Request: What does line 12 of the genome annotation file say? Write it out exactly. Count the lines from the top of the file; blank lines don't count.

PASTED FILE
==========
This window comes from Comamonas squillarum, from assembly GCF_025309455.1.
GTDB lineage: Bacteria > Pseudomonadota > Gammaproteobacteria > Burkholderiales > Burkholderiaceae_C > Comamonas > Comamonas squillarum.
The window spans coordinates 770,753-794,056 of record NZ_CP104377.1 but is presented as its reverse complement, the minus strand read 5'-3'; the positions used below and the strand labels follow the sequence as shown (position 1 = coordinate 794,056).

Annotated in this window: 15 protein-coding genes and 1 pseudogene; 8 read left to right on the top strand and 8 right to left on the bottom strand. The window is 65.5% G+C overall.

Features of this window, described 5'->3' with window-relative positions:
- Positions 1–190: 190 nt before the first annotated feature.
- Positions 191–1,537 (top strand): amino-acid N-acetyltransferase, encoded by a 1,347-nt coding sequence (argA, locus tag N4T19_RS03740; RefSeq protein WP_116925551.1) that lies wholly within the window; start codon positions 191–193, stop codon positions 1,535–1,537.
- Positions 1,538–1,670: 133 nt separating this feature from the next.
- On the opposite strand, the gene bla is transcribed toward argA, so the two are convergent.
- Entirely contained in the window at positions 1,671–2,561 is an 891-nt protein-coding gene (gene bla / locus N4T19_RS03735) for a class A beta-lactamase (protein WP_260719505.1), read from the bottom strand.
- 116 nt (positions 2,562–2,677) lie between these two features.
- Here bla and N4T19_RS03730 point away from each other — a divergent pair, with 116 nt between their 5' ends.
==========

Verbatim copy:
- Here bla and N4T19_RS03730 point away from each other — a divergent pair, with 116 nt between their 5' ends.